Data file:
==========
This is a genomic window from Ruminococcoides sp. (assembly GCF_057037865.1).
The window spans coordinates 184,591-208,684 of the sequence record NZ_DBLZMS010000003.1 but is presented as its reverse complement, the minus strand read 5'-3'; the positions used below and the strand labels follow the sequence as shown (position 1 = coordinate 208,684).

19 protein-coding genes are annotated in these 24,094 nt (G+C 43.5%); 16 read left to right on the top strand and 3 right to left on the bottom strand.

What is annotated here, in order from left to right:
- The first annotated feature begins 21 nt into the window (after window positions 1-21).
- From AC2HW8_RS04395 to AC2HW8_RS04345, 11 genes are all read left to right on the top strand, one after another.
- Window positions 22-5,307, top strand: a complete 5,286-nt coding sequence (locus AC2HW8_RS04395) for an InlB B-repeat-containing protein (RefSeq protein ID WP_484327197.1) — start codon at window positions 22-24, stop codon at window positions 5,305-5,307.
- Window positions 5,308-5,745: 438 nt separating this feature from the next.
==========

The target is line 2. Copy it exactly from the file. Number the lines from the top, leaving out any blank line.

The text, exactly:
The window spans coordinates 184,591-208,684 of the sequence record NZ_DBLZMS010000003.1 but is presented as its reverse complement, the minus strand read 5'-3'; the positions used below and the strand labels follow the sequence as shown (position 1 = coordinate 208,684).